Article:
The remaining four discs feature exclusive recordings submitted by fans of the label.  Released in two limited runs in 2013, the box set has since sold out.  However I am pleased to announce that Carpe Sonum is now accepting donations and pre-orders for a reissue of the set AND are considering a 10LP edition!  All sales proceeds will go to Namlook’s family.

You can subscribe to their mailing list for updates, contribute your own tracks to the project, or simply offer a financial contribution to help make the release happen.  Visit Carpe Sonum for more information!

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February Featured Artist: Mr. Karl Hyde

A dear friend recently stated that “Sometimes I think the only point of going to college was for me to find out about Underworld’s A Hundred Days Off album.”  I replied that it was one of the most beautiful sentences I’d ever read.

And it came at an opportune juncture, as there is brilliant Underworld news afoot.

Karl (the lead, founding member) has released his first-ever solo record.  And you need to go buy it right now.

Karl Hyde - Edgeland

I touched upon this album in my post from mid-December, which served as more of a sample analysis of the LP than a proper review, but now that I’ve had time to really digest the album I thought it appropriate to explore the record and his recent live performances in greater depth.

Karl’s debut solo show at The Union Chapel on April 25th 2013 featured several UW rarities and classics, many performed live for the first time in his 35-year career.

The genre tag for the new LP is listed as “Ethereal” and honestly I could not dream up a more fitting term.  It explores the more intimate progressive sounds which kept bringing listeners back to A Hundred Days Off, and to many of Karl’s more exploratory “deep cuts” over the years.

This first-ever live track is “8 Ball,” originally issued exclusively on the soundtrack to the film, The Beach 14 years ago.  Karl concluded the Union Chapel show with this treat, and it’s wonderful to see him filled with joy at the end of the performance.

And here is “Dirty Epic” from the same show. “Epic” was the first track on his first release as Underworld Mk2.  Underworld Mk1 was a synth pop extension of his earlier band, Freur. But Dubnobasswithmyheadman was brilliantly progressive and a milestone in the history of electronic music. Karl’s stream-of-consciousness sexually-charged lyricism takes center stage in this more intimate interpretation of the now 20-year old trance anthem.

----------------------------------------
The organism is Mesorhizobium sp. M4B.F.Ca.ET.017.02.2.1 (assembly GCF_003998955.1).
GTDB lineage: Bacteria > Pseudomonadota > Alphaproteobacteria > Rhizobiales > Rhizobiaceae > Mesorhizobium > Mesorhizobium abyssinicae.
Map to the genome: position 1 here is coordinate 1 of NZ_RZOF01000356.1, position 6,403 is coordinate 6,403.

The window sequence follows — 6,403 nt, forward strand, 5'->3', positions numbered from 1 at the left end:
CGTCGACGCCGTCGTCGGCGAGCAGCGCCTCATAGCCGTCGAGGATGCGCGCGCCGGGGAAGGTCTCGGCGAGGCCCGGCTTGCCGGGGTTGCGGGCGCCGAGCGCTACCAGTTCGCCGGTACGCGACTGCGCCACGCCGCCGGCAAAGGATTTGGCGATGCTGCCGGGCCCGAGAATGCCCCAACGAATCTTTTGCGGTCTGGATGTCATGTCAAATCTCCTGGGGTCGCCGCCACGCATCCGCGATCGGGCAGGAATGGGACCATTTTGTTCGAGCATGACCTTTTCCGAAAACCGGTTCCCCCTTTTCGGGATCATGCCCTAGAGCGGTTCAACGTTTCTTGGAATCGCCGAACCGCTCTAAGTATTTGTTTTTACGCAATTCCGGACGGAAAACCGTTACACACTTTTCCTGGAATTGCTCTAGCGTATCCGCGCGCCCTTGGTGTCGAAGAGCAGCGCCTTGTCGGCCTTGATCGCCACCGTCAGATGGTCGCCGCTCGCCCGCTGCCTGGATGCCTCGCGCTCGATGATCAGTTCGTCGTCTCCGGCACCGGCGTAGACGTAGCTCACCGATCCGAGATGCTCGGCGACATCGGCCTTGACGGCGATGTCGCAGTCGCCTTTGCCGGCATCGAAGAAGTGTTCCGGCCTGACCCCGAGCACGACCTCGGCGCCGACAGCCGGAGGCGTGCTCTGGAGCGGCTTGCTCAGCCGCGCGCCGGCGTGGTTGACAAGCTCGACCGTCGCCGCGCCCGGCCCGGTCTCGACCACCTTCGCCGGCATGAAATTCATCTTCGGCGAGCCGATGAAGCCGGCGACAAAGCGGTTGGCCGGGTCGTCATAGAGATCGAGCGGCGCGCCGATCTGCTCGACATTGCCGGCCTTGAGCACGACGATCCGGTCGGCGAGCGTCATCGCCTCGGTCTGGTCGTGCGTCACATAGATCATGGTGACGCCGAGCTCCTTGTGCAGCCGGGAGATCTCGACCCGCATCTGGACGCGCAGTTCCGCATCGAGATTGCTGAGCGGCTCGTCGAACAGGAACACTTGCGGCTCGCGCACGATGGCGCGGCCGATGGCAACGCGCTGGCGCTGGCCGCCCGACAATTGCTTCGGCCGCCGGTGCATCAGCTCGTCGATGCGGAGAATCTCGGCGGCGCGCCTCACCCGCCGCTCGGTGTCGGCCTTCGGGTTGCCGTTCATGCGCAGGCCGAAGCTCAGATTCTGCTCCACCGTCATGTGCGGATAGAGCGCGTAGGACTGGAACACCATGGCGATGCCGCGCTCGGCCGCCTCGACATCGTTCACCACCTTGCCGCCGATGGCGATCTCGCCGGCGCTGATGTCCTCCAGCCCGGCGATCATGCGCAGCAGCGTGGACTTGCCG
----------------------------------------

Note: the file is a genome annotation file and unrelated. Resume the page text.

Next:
And finally, here was the mind-blowing surprise track of the night. Watch below as Karl performs the track which first exposed him to musical celebrity – the Welsh synthpop one-hit-wonder Freur released in 1983 – “Doot Doot.” This is the first time in 30 years that Karl has performed the song.  And without the electric drum kit or synth keyboards, it takes on a much more mature mood.  Fans who have been following Karl since his humble beginnings were awestruck to hear the track performed by a a man who, at the age of 57 has guided the direction of electronic music for the last three decades.

Now onto Edgeland – Karl’s first official release without his bandmate, Rick Smith.  I came to this record without having heard a single note before I dropped the needle on my own copy.  I made no hesitation about ordering it – Karl has never let me down and Edgeland proved to be no exception.

Karl_Hyde - Edgeland 2013-5.16.2013 Inner Jacket

A few words on Edgeland’s production value:

This is an elegant and mature recording – rare form in an electronic genre plagued by contemporary trends like brostep and heavily-compressed electro pop.

Examining “Perfume” we find a simple, low-fi sawtooth wave paired with a melody supplied by Karl’s Gibson SG guitar.  But headphone listening reveals several other instrumental nuances.  Similarly, subtle choral harmonic effects support and enrich his vocals.  Both of these effects are masterfully executed and clearly separate this record from the bland pop that dominates the genre.

And here is the video of the album’s single – “The Boy With The Jigsaw Puzzle Fingers.”

The track exudes Karl’s intellectual refinement and his overwhelming joy.  The record is a proud sonic declaration of who he is – capturing the musical voice that exists within Mr. Hyde, outside of the sold-out arenas in Tokyo, and away from the rave anthems of the music festivals.  We are hearing Karl’s true voice, independent of Underworld, of the genre, and free of expectation or responsibility.

And his voice is beautiful.

Thanks, Karl.

Karl Hyde Press Photo